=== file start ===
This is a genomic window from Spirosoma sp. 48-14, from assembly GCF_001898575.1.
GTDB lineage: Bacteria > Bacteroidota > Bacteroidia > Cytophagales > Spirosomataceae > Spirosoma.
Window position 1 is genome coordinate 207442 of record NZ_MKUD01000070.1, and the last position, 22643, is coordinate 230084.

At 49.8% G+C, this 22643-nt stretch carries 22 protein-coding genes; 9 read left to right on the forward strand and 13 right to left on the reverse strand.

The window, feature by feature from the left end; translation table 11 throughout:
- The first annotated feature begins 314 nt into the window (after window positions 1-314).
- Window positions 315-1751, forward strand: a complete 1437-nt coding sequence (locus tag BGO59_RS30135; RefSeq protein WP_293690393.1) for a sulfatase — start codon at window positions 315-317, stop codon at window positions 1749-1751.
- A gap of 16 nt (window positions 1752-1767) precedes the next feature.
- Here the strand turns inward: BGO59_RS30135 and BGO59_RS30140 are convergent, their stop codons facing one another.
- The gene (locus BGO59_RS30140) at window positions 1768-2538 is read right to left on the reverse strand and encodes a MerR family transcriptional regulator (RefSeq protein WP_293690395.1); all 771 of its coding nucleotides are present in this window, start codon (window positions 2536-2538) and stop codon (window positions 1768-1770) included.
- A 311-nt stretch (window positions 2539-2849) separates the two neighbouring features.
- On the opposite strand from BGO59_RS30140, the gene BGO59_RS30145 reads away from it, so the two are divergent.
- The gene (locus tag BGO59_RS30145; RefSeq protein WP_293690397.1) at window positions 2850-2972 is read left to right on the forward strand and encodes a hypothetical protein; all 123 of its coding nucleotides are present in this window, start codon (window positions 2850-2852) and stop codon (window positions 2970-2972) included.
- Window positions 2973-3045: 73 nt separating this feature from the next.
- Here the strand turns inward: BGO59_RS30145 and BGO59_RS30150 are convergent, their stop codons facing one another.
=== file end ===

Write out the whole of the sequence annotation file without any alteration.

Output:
This is a genomic window from Spirosoma sp. 48-14, from assembly GCF_001898575.1.
GTDB lineage: Bacteria > Bacteroidota > Bacteroidia > Cytophagales > Spirosomataceae > Spirosoma.
Window position 1 is genome coordinate 207442 of record NZ_MKUD01000070.1, and the last position, 22643, is coordinate 230084.

At 49.8% G+C, this 22643-nt stretch carries 22 protein-coding genes; 9 read left to right on the forward strand and 13 right to left on the reverse strand.

The window, feature by feature from the left end; translation table 11 throughout:
- The first annotated feature begins 314 nt into the window (after window positions 1-314).
- Window positions 315-1751, forward strand: a complete 1437-nt coding sequence (locus tag BGO59_RS30135; RefSeq protein WP_293690393.1) for a sulfatase — start codon at window positions 315-317, stop codon at window positions 1749-1751.
- A gap of 16 nt (window positions 1752-1767) precedes the next feature.
- Here the strand turns inward: BGO59_RS30135 and BGO59_RS30140 are convergent, their stop codons facing one another.
- The gene (locus BGO59_RS30140) at window positions 1768-2538 is read right to left on the reverse strand and encodes a MerR family transcriptional regulator (RefSeq protein WP_293690395.1); all 771 of its coding nucleotides are present in this window, start codon (window positions 2536-2538) and stop codon (window positions 1768-1770) included.
- A 311-nt stretch (window positions 2539-2849) separates the two neighbouring features.
- On the opposite strand from BGO59_RS30140, the gene BGO59_RS30145 reads away from it, so the two are divergent.
- The gene (locus tag BGO59_RS30145; RefSeq protein WP_293690397.1) at window positions 2850-2972 is read left to right on the forward strand and encodes a hypothetical protein; all 123 of its coding nucleotides are present in this window, start codon (window positions 2850-2852) and stop codon (window positions 2970-2972) included.
- Window positions 2973-3045: 73 nt separating this feature from the next.
- Here the strand turns inward: BGO59_RS30145 and BGO59_RS30150 are convergent, their stop codons facing one another.